In this work, primary cemented bipolar hemiarthroplasty was performed using the Hardinge lateral approach in a lateral decubitus position. The capsule of the hip joint was exposed and capsulotomy of the hip joint was performed. Lesser trochanter reconstruction was performed as required using stainless-steel wires and Ethibond sutures. At times when the lesser trochanter was comminuted, the trochanter pieces were left attached to the soft tissue and the medial defect was reconstructed using a cement mantle. We used the second-generation cementing technique and a cement restrictor in all cases. In the final step, insertion of the stem of the prosthesis was sunk up to a point on the stem that was marked previously to equalize the limb length. After finalization and hardening of the cement, the trochanter and calcar were then retightened by stainless-steel wire after the prosthesis was fixed. Reconstruction of the greater trochanter was performed with tension band wiring/K-wires/screws, with the soft tissue sleeve of greater trochanter attached back to the femoral shaft ([Figure 2] and [Figure 3]). Finally, hemostasis and wound closure were performed in layers over negative suction drain.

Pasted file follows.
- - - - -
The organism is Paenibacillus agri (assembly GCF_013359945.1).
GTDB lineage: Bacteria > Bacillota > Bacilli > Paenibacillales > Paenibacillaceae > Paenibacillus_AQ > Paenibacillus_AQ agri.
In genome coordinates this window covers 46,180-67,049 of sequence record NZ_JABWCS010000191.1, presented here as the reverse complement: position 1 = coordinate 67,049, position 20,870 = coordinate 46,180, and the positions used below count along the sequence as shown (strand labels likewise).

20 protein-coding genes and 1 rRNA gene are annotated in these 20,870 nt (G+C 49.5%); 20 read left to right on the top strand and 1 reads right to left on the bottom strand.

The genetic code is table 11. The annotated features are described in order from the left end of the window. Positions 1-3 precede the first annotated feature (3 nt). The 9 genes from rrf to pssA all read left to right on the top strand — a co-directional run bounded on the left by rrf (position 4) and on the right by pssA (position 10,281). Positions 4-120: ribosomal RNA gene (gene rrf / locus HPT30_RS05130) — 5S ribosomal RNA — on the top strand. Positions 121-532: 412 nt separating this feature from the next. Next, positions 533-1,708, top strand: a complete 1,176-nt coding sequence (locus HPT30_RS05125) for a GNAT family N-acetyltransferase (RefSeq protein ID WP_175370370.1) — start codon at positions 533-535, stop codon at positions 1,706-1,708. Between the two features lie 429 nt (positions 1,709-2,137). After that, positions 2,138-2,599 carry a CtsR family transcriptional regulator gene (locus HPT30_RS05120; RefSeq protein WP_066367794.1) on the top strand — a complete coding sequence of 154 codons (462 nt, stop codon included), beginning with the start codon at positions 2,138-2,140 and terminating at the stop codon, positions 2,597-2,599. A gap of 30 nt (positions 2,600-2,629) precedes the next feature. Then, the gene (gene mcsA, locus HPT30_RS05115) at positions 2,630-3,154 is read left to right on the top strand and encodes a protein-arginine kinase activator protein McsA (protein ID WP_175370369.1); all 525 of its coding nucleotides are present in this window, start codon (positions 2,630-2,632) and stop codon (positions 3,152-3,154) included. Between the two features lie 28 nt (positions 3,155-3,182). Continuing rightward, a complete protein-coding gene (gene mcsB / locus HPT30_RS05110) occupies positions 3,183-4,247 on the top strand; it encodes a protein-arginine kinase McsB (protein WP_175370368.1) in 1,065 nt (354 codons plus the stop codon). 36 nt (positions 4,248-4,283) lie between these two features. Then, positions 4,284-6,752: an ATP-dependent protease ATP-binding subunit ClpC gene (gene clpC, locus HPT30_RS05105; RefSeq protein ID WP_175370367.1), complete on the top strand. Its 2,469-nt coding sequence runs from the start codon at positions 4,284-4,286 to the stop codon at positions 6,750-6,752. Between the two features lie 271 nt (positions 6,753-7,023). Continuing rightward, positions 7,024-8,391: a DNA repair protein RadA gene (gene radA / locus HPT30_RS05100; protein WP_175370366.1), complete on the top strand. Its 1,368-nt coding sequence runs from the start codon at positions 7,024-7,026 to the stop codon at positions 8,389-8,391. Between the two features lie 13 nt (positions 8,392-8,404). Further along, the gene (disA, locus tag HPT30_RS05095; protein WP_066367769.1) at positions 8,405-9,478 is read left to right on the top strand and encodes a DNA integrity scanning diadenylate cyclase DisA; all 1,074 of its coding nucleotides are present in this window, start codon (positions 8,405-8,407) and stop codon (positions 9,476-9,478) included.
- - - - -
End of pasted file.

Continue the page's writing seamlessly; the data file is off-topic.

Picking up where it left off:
|Figure 2 Male patient 62 years with trochanteric fracture femur (A & B): preoperative X-Ray; (C & D): X-Ray one year postoperative.|
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|Figure 3 Female patient 66 years with trochanteric femur (A & B): preoperative plain X-Ray; C: One month postoperative; D: 2 years postoperative X-Ray.|
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Postoperative, moderate flexion of both hips and knees and quadriceps strengthening exercises with a pillow between the legs were recommended. Weight bearing was permitted as early as tolerated and early gait training with the help of a walker was initiated. Clinical follow-up was performed after 2 weeks of discharge for removal of sutures, the patients were encouraged to walk using walking frames, followed by visits for every 3 months for the first year, and then every 6 months for the following period. The patients were evaluated clinically using the Harris hip score . Results were rated as excellent (91–100 points), good (81–90 points), fair (71–80 points), and poor (≤70 points).